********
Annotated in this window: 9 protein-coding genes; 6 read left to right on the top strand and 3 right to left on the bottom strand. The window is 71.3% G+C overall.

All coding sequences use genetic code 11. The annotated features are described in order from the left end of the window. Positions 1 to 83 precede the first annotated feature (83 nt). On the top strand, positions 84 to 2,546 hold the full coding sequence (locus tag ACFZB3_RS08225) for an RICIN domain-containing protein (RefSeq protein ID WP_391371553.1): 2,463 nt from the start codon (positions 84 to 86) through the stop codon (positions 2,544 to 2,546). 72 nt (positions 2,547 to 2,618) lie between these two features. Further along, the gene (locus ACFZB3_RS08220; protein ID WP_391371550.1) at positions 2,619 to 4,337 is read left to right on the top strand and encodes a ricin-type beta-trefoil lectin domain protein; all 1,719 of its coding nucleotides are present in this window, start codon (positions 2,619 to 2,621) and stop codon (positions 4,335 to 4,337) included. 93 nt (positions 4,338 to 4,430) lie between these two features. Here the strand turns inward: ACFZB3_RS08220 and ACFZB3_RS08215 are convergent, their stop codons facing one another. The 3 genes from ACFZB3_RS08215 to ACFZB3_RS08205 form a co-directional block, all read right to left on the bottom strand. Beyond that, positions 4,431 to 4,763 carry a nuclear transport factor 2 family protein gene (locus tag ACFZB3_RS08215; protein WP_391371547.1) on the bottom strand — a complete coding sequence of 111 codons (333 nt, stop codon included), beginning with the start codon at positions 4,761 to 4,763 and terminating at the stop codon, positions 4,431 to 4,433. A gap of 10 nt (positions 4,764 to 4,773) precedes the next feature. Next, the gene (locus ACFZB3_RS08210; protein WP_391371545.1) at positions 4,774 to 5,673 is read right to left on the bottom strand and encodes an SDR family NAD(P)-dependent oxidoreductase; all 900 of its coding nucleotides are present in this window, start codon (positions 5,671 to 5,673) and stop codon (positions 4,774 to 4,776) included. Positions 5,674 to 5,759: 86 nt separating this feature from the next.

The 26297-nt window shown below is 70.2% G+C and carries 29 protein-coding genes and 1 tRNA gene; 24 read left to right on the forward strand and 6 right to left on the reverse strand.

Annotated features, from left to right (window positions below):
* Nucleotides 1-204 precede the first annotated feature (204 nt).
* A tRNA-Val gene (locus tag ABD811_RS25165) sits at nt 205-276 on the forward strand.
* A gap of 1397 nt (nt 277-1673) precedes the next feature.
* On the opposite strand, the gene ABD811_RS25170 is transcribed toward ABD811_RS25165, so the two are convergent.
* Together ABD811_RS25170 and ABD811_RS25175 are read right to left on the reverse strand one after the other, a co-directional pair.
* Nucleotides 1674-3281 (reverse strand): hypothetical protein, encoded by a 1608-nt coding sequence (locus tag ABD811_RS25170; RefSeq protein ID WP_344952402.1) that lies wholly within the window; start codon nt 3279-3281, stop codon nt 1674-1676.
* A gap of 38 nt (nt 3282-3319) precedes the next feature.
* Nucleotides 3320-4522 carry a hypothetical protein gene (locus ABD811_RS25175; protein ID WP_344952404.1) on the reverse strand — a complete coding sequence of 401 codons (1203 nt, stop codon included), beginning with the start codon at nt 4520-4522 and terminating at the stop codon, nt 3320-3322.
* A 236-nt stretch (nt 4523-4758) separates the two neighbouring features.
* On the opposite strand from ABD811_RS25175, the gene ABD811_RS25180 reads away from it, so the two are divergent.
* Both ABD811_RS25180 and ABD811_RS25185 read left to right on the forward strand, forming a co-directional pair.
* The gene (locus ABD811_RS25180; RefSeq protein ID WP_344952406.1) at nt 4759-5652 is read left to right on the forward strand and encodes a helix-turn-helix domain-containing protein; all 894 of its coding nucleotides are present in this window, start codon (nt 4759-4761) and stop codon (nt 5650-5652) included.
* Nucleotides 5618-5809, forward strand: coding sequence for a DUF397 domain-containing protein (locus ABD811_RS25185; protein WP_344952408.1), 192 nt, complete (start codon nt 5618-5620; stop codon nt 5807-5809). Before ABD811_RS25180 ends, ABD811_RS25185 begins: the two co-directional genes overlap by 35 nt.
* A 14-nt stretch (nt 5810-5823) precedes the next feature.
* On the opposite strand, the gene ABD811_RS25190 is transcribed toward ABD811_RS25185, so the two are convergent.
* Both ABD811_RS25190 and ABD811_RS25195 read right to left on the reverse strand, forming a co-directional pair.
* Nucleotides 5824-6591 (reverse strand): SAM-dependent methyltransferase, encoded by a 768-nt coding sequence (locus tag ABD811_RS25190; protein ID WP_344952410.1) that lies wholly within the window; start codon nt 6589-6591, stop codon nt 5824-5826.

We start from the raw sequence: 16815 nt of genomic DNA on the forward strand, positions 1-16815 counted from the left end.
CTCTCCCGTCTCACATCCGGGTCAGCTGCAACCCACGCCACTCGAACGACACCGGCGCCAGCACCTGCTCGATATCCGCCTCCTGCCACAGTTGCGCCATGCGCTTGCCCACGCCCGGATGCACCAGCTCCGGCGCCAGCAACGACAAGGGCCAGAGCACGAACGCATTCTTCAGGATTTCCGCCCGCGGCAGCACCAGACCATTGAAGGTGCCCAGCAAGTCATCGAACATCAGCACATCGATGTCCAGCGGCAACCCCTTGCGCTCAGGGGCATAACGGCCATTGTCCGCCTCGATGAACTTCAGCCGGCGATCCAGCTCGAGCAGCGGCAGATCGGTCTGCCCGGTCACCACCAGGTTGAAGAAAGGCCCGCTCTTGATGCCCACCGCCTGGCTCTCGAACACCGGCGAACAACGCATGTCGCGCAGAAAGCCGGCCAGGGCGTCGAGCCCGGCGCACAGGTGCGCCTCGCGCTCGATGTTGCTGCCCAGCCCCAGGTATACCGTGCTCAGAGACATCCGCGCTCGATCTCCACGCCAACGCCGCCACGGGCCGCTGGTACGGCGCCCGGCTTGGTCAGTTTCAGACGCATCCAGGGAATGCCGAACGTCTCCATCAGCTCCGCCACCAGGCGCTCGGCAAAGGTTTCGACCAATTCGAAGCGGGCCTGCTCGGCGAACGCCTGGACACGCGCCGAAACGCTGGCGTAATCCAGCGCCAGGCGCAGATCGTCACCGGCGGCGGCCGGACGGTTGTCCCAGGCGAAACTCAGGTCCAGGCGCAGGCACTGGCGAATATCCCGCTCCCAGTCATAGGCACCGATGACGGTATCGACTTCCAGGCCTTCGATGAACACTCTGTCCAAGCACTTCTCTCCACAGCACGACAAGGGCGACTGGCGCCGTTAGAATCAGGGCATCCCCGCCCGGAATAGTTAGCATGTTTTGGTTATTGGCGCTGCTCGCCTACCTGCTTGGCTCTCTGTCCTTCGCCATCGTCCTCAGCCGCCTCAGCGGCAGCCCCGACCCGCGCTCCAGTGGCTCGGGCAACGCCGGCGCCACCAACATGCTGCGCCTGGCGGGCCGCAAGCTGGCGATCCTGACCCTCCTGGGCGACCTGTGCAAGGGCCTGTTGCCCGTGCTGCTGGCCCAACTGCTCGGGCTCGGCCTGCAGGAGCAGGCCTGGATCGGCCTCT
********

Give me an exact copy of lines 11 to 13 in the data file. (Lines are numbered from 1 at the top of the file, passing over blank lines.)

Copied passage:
* A gap of 38 nt (nt 3282-3319) precedes the next feature.
* Nucleotides 3320-4522 carry a hypothetical protein gene (locus ABD811_RS25175; protein ID WP_344952404.1) on the reverse strand — a complete coding sequence of 401 codons (1203 nt, stop codon included), beginning with the start codon at nt 4520-4522 and terminating at the stop codon, nt 3320-3322.
* A 236-nt stretch (nt 4523-4758) separates the two neighbouring features.